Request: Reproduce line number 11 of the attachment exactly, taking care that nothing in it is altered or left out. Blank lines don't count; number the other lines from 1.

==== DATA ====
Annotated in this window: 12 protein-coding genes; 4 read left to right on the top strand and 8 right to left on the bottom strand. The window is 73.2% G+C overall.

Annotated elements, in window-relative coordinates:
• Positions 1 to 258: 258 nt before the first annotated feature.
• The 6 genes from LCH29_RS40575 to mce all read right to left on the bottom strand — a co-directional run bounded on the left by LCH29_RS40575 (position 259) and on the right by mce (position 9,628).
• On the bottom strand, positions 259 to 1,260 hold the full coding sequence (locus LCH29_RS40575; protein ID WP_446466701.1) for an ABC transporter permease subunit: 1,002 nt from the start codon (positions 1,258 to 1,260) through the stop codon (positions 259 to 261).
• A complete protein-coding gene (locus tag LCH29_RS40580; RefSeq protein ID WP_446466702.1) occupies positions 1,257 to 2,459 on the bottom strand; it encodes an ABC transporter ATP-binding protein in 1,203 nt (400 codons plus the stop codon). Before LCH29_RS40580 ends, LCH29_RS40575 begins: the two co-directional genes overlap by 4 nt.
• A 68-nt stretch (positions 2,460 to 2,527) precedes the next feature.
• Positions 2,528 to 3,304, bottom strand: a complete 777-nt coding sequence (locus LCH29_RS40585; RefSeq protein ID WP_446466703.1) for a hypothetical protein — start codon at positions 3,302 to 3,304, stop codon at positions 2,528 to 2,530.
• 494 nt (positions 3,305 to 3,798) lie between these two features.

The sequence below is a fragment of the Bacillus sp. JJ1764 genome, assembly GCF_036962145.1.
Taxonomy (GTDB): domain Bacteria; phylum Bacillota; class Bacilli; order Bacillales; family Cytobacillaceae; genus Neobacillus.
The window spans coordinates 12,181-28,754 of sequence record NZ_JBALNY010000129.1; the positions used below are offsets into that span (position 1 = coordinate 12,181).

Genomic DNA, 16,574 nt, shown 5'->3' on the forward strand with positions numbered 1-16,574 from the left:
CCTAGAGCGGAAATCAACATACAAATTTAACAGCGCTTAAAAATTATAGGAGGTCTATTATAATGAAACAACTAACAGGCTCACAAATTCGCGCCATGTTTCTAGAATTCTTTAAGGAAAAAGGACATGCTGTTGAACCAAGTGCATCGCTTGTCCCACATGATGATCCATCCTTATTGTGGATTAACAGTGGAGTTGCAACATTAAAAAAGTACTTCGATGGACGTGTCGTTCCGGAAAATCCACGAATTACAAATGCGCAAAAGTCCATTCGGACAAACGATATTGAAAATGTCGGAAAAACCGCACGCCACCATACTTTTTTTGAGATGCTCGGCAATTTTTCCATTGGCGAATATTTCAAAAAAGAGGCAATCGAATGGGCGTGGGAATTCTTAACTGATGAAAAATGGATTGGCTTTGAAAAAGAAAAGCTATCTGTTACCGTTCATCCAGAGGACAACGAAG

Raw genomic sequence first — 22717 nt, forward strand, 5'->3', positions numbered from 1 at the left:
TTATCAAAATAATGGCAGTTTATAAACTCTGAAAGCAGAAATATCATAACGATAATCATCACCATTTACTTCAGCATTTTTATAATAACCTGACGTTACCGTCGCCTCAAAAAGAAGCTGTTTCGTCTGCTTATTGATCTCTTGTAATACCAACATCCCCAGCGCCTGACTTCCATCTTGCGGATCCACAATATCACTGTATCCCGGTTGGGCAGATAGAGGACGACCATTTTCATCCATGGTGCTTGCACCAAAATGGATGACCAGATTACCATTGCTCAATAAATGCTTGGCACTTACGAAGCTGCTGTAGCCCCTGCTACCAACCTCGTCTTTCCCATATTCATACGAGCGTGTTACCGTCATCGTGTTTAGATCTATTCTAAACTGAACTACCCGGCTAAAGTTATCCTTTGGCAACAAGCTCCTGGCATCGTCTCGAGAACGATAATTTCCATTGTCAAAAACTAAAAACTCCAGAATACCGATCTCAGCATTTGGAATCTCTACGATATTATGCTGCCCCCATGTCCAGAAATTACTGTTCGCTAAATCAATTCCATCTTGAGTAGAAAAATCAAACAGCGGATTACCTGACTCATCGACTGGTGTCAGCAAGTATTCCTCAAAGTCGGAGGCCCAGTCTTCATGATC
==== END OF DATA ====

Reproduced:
Taxonomy (GTDB): domain Bacteria; phylum Bacillota; class Bacilli; order Bacillales; family Cytobacillaceae; genus Neobacillus.